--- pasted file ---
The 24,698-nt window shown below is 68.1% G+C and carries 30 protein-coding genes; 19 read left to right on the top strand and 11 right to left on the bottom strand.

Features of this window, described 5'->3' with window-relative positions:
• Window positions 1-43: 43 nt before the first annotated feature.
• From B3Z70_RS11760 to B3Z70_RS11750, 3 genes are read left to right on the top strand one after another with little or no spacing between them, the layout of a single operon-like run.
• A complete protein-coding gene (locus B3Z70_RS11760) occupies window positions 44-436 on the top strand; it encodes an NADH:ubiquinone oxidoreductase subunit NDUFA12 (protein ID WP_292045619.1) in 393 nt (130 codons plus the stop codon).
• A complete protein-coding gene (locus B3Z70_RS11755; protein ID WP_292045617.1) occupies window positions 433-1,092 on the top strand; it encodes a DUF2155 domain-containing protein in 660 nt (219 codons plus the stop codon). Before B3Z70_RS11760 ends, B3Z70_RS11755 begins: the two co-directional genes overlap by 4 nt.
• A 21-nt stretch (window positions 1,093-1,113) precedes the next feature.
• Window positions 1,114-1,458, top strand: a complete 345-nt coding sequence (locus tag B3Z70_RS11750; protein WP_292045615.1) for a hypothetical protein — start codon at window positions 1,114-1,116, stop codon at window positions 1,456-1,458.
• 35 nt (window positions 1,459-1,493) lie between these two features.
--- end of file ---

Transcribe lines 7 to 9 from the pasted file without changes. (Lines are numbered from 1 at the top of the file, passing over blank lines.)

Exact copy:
• A 21-nt stretch (window positions 1,093-1,113) precedes the next feature.
• Window positions 1,114-1,458, top strand: a complete 345-nt coding sequence (locus tag B3Z70_RS11750; protein WP_292045615.1) for a hypothetical protein — start codon at window positions 1,114-1,116, stop codon at window positions 1,456-1,458.
• 35 nt (window positions 1,459-1,493) lie between these two features.